Public Diplomacy Fall Speaker Series: Anthony Pratkanis

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The USC Center on Public Diplomacy welcomed Anthony Pratkanis for a roundtable discussion entitled, "Centers of Gravity in Information Conflict: A Social Influence Analysis." As an expert on propaganda and persuasion, Pratkanis frequently contributes to scientific journals and popular press. Most recently, he has evaluated the success of the U.S. military's psychological warfare campaign in Iraq. He is a psychology professor at UC Santa Cruz and the founding editor of the new academic journal Social Influence.

Wednesday, September 13, 2006
12:00 pm
Annenberg, Room 207

Event Report

USA Struggles in Information Campaign
By Matthew Mundy

The U.S. is losing the information campaign in the war on terrorism, said Professor Anthony Pratkanis to an audience here, and it needs to refocus its efforts if it wishes to be successful. Pratkanis posited a new model, based upon social influence analysis, that will focus on more long-term strategies and replace other failed models.

The effort to convey information across regions is being lost for a number of reasons, but can be won using soft, rather than hard power, said Pratkanis. Soft power relies on diplomacy, culture and history, while hard power refers to power deriving from the military and the economy. However, as he noted, “soft power has a very hard edge,” and public diplomacy would allow for democratically acceptable forms of influence upon different populations.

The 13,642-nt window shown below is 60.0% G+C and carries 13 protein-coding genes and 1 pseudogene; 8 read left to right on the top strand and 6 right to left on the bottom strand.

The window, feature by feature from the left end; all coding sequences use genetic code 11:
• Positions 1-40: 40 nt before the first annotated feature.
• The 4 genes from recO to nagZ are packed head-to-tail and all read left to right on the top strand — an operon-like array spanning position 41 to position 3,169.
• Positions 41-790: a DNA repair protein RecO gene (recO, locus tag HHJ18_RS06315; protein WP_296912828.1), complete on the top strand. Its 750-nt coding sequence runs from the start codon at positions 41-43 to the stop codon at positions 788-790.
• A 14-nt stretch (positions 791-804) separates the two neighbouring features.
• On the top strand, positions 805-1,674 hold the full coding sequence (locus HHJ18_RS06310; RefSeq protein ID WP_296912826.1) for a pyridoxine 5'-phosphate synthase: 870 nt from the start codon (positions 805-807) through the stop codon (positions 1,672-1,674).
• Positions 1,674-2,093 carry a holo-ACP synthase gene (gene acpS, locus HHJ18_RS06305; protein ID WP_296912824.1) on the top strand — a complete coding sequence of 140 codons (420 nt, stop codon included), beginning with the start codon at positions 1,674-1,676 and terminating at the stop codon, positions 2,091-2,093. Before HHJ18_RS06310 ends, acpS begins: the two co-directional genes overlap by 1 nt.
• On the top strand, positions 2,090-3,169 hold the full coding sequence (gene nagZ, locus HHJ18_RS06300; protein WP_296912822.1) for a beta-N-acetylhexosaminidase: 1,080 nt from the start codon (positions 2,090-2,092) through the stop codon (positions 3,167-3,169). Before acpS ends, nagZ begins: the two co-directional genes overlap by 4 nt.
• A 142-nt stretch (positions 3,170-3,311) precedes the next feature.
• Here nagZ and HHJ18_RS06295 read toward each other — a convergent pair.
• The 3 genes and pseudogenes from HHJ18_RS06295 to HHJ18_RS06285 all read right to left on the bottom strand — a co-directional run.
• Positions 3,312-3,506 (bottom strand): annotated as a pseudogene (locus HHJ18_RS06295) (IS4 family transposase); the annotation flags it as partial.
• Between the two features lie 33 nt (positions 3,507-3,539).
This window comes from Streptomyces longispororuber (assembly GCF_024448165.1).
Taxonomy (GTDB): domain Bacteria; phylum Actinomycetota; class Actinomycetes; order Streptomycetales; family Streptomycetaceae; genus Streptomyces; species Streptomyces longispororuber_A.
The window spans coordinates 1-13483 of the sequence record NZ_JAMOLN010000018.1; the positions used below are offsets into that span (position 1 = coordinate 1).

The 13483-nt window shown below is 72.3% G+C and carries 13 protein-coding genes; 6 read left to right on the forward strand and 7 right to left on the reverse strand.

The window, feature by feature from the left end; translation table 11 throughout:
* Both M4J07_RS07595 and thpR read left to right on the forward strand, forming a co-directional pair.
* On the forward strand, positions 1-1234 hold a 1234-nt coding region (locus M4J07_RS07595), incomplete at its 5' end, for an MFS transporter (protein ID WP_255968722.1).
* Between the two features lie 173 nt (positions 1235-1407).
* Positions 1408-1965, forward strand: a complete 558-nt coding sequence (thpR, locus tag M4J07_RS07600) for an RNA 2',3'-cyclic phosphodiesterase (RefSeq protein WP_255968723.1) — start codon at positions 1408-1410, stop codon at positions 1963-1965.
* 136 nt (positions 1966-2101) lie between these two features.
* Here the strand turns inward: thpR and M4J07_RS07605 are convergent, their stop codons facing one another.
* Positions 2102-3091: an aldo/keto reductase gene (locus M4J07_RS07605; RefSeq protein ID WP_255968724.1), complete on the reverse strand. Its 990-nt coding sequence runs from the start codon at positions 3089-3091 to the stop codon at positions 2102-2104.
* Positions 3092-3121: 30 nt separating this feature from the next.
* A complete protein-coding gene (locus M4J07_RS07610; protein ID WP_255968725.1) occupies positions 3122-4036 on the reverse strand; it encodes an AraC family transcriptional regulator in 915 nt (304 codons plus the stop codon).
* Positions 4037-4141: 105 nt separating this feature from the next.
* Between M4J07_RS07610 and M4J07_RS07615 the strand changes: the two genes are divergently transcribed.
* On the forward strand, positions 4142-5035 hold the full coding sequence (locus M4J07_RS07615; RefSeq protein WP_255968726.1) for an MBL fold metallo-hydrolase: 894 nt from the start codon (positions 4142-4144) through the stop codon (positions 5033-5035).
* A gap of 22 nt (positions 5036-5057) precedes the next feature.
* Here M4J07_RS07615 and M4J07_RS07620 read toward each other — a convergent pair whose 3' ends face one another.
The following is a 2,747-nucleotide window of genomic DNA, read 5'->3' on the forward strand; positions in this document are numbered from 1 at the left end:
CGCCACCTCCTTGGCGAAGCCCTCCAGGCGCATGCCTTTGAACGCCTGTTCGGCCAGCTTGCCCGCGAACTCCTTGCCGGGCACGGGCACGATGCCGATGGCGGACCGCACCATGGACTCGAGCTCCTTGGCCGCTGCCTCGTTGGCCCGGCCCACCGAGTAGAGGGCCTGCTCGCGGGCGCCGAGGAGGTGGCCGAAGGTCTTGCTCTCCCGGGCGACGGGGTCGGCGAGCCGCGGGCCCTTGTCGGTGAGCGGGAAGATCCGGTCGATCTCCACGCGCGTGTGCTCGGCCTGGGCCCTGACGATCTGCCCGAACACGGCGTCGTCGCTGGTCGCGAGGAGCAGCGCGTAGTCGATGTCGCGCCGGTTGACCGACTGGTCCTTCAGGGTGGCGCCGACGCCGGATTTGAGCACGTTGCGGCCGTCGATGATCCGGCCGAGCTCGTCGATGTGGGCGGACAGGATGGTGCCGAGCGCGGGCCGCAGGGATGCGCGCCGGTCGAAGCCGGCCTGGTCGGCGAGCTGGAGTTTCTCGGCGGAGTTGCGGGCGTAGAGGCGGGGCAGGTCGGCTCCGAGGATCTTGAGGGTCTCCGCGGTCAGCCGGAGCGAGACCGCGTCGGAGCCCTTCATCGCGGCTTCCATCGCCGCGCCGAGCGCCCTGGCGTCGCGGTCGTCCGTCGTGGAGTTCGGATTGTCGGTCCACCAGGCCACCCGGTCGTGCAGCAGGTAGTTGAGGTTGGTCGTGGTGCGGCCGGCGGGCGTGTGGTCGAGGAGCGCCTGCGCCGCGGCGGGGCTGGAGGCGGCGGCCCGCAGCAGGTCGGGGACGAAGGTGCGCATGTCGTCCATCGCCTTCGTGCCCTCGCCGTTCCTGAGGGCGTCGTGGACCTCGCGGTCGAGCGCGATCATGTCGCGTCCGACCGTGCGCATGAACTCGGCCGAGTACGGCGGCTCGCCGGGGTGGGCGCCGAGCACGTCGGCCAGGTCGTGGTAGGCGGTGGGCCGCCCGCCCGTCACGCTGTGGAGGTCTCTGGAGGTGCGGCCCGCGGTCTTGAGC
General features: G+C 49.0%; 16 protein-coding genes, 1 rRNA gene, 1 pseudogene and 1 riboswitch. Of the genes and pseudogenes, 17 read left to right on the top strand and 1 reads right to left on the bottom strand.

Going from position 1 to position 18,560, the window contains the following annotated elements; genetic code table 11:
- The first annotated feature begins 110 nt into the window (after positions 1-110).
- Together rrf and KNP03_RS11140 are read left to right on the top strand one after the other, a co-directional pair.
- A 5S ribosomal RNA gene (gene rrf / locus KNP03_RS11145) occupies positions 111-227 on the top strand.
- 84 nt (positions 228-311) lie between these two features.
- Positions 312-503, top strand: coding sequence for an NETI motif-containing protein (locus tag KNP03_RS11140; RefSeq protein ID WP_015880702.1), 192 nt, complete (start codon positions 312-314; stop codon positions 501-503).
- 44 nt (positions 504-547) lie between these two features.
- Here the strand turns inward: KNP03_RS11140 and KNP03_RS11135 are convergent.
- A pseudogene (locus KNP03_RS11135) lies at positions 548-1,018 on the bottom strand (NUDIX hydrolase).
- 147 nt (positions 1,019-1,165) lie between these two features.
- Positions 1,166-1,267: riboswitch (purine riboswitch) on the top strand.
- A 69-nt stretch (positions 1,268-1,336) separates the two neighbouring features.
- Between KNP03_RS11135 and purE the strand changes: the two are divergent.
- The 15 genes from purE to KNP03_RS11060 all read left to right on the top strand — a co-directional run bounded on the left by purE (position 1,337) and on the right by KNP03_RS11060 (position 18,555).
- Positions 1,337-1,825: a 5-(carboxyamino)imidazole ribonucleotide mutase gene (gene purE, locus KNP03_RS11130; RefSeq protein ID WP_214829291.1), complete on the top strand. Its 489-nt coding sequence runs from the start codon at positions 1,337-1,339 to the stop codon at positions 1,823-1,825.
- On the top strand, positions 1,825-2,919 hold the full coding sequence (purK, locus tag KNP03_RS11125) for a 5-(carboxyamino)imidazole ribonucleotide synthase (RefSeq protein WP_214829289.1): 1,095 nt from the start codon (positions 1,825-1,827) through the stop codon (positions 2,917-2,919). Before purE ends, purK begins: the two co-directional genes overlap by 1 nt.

Drawing from an abundance of historical analogies, Pratkanis determined a number of pivotal points in the information campaign that the U.S. should concentrate on. Of these, the most important revolved around issues of the primacy of strategy, the necessity of agenda setting and using morally legitimate means of social influence. In all of these areas now, Pratkanis noted, the current campaign is lacking.

“Influence must be consistent with our democratic values,” said Pratkanis, clarifying the central thrust of the talk. An information campaign must use democratically agreed upon tactics and refuse to stray beyond them. Betraying people’s trust, as countries have done throughout time in their information campaigns in international conflicts, will never be a winning solution.


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